Malian guitarist Vieux Farka Touré: desert blues to lift you up. Kiss Diouara
Old Farka Touré, “Flany Konaré” (Circuit Mondial)
One of the most satisfying musical developments of the 21st century has been the growing popularity in the West of African guitarists. Desert-blues artists such as Mdou Moctar, Bombino, Tinariwen, Imharan, Ali Farka Touré, et al. have made the leap to the American festival circuit, and our quasi-mainstream aerial landscape is much better for it. Son of the latter named player, the Malian musician Vieux Farka Touré perpetuates the paternal tradition of hypnotic excursions on the guitar which resemble six-string Ouroboroses of pleasure. You have to dig the repeat with nuanced embellishments if you want to dive into this rich sonic world created by nomadic Saharan musicians. It is worth absorbing these songs of defiance in the face of political oppression and other hardships faced by displaced Tuareg.
The magnificent “Flany Konaré” comes from Touré’s new album, Roots (which means “the roots”; it comes out on June 10). It instantly ensnares you with a cyclical, intricate guitar pattern that intertwines with the delicately beautiful, harpy timbres of a kora and the subtle ticks on a calabash (perhaps a calabash) percussion instrument. It’s mesmerizing and Touré’s warm, poised voice only adds to the comforting trance-like state induced by the song. “Flanary Konaré” projects a vulnerable yet deep soul, with lyrics telegraphing romantic devotion: the English translation of the first line sounds too formal, but there’s no denying its sincerity: “The love, the intense feeling, the affection , the attachment that I have towards you is priceless.
Many have called Touré “the Hendrix of the Sahara”, but if so, it’s the Hendrix of “Little Wing” and “One Rainy Wish”, not “Fire” or “Love or Confusion”. In general, however, the comparison is overstated, as Vieux’s touch is so alluring and fluid and contrasted with the wild distortions that marked Jimi’s work. The two musicians are virtuosos, of course, but in quite different languages. Touré doesn’t need to bask in the mirrored glory of Saint Jimi, but if the tag attracts more people to explore the former’s music, that’s cool.
Vieux Farka Touré performs on Tuesday May 10 and Wednesday May 11 at Jazz Alley.
Ben Von Wildenhaus, “The Best in the World (Parts 1 & 2)” (Globos)
Now based in Tacoma, former Federation X guitarist/vocalist Ben Von Wildenhaus recently released his fourth album as a frontman, best in the world. (It is available on cassette and downloadable from his own Globos label; funds from sales go to the homeless people of Tacoma.) Von Wildenhaus’s influence allowed him to enlist some of the most talented underground musicians in the Northwest. , including guitarist Bill Horist, Dionyso’s Arrington on clarinet, guitarist Ilyas Ahmed, and Diminished Men drummer and guitarist Dave Abramson and Simon Hennemann. The result is Von Wildenhaus’ most ambitious and outward-looking feature to date.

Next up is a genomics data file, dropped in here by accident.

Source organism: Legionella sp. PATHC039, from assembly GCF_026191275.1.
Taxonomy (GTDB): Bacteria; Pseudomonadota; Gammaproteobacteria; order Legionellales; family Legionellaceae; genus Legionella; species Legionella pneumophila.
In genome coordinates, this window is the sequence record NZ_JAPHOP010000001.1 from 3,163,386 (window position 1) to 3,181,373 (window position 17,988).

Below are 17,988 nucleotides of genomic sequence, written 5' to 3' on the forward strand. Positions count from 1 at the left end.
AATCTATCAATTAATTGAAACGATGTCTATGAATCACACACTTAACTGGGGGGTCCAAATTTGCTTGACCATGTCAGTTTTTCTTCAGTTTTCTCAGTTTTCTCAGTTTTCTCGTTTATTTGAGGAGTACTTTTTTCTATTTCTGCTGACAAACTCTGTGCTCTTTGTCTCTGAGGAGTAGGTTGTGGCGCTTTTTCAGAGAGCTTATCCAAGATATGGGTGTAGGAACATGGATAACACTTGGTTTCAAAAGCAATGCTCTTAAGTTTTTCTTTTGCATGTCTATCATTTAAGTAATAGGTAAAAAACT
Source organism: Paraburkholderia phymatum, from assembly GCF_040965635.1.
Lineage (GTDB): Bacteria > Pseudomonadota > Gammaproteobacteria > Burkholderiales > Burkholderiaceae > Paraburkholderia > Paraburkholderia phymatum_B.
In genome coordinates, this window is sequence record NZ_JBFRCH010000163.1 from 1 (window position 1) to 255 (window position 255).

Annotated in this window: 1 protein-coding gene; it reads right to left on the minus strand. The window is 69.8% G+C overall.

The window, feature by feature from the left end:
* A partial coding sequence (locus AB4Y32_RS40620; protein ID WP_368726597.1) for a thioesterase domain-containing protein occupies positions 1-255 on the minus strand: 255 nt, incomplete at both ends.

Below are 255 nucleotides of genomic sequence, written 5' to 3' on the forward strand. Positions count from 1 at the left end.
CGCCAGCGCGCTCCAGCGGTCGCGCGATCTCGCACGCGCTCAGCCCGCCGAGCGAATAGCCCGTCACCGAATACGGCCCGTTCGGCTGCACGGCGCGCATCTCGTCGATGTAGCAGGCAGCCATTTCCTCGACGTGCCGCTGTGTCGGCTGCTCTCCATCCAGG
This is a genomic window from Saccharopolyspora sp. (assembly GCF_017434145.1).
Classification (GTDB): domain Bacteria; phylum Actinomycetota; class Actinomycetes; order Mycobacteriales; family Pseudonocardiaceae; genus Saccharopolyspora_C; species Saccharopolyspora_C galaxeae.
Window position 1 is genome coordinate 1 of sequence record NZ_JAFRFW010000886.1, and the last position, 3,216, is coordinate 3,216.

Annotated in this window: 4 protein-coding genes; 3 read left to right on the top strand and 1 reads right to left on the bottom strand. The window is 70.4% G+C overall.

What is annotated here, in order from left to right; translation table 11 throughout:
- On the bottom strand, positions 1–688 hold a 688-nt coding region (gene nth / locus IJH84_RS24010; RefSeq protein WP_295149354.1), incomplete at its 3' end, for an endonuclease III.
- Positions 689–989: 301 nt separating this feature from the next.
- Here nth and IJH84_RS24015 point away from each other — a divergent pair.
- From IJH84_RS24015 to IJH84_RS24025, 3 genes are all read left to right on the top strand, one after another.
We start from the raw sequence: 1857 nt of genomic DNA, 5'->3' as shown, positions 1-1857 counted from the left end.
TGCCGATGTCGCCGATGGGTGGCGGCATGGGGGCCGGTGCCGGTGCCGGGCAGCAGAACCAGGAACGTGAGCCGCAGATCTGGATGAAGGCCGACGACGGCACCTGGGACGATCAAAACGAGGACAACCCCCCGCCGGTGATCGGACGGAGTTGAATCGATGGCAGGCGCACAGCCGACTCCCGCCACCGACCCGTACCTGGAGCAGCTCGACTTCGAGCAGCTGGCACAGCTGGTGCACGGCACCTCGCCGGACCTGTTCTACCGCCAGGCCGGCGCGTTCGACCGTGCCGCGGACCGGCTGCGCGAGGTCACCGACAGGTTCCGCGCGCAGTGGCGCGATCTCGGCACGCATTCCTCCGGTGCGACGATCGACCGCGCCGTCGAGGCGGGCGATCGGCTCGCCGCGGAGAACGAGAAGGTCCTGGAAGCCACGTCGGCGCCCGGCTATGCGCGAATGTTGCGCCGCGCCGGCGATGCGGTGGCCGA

Composed of three long exploratory tracks, best in the world is a departure from the very good album based on songs from 2020, All in bloom. The parts on best in the world take an episodic approach, moving from old-world folk beauty to new-world avant-garde rock terror, haunting art rock and free-form electronic daydreams, and hitting many points in between with a non-discordant dream logic. I have to admit, I didn’t see it coming after the sophisticated, melodic rock and lounge jazz of All in bloombut I am impressed by the bold start that Von Wildenhaus has taken.
“World Best (Parts 1 & 2)” begins with Abramson’s oddly measured beats, Jude Webre’s taut bass, and Von Wildenhaus’ unconventional, searching guitar riffs, suggesting what the Sun City Girls could do if they continued after Charlie Gocher. the death. Billie Bloom’s vocals and Jon Sampson’s sax add ecstatic counterpoint while Dustin Lanker’s revealing synth solo of around five minutes elevates the track into a zone of astral wonder. (Side note: An entire album of Lanker’s synth inventions would be welcome.) What a long and strange journey this is, and I wish it was much longer.
Ben Von Wildenhaus performs tonight at the Royal Room. Claire Tucker & Bill Patton, Brian Straw and Aaron Semer open.